I did a story on successful mystery novelists that may finally be emerging from Hollywood development hell. Maybe. One of those profiled: Fellow Lord Jeff Harlan Coben. His book “Tell No One” was finally made into a movie in France and now in the process of being remade by producer Kathleen Kennedy.
Four of the best picture nominees dealt with infidelity of one form or another. So I wrote about it, comparing cinematic cheating to the reaction to Tiger’s marital woes. Also did a report on the Film Finance Forum earlier this month (harder than ever for those without domestic distribution to get financial backing they need to make the film in the first place) and ongoing shakeout in the PR ranks.
What else? The tension between creativity and client control in branded entertainment, that’s what.
But sometimes I miss the East Coast tabloids I knew and loved in my twenties. New York had its broadly populist tabloid papers, but my true fave was the Philadelphia Daily News. As vibrant and lean as the Inky was staid and self-important, the Daily News was gritty, well reported and a heckuva lot more fun.
Even when it was chronicling mob rubouts or other mayhem in the City of Brotherly Love.
My favorite? A front page story about one rubout, complete with stark photo and description of the murder scene, where “the blood mingled with marinara sauce.” Another story mapped previous rubouts around the city in piquant detail. I reveled reading those passages aloud to my more squeamish coworkers.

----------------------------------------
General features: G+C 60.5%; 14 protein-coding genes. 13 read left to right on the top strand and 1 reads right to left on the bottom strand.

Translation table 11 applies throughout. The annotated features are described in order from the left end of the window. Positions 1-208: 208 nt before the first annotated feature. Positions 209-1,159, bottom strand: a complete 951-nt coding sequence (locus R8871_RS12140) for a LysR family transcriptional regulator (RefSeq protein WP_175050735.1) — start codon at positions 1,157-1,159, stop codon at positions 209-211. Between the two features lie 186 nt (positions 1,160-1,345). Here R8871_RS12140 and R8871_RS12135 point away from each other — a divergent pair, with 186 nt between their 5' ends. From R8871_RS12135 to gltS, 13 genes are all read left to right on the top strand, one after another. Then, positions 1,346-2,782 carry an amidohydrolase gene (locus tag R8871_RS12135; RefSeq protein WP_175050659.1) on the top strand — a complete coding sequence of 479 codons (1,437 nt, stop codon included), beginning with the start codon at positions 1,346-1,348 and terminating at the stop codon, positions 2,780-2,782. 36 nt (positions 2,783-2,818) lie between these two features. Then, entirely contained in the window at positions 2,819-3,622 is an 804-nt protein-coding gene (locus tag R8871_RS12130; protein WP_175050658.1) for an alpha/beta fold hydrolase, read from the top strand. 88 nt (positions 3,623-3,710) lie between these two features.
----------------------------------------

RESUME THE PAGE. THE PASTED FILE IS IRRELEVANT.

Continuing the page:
Back then, rumor had it, Knight Ridder was propping up the Daily News to discourage another daily from taking on its dominant sibling. (The Inky’s last big competitor, the Evening Bulletin, had shuttered earlier in the decade.) The owners cut back on distribution, making it harder for me to snag a copy on my way to work; oh, how I cursed them for that.
Kudos to the production designer for “The Lovely Bones” — it’s eerie how much the film evokes Pennsylvania in the early ’70s.
We lived in the Keystone State in 1973, the year in which the movie was set, and believe you me it looked just like that. Those clothes! The neighborhood! David Cassidy posters!
Adding to the shock of recognition: Susie Salmon, the girl murdered early in the movie, was a few years older than I was at that time. I didn’t have a David Cassidy poster on my wall — or locker — but did have a crush on him like all the girls. I vividly recall belting out “I think I love you” on the merry-go-round with a group of pals; we never missed an installment of “The Partridge Family.”
The period detail was so uncanny that I fixated on the Nike running shoes Susie’s sister wears after the murder, the only detail that didn’t quite match my memory. (Would they not have been blue and gold Waffle trainers?)
The movie itself was better than expected: It is less grisly than feared, focusing more on the aftermath of loss than the violent act itself. In his movie adaptation, director Peter Jackson created a nice blend of realism, suspense and mystical sequences.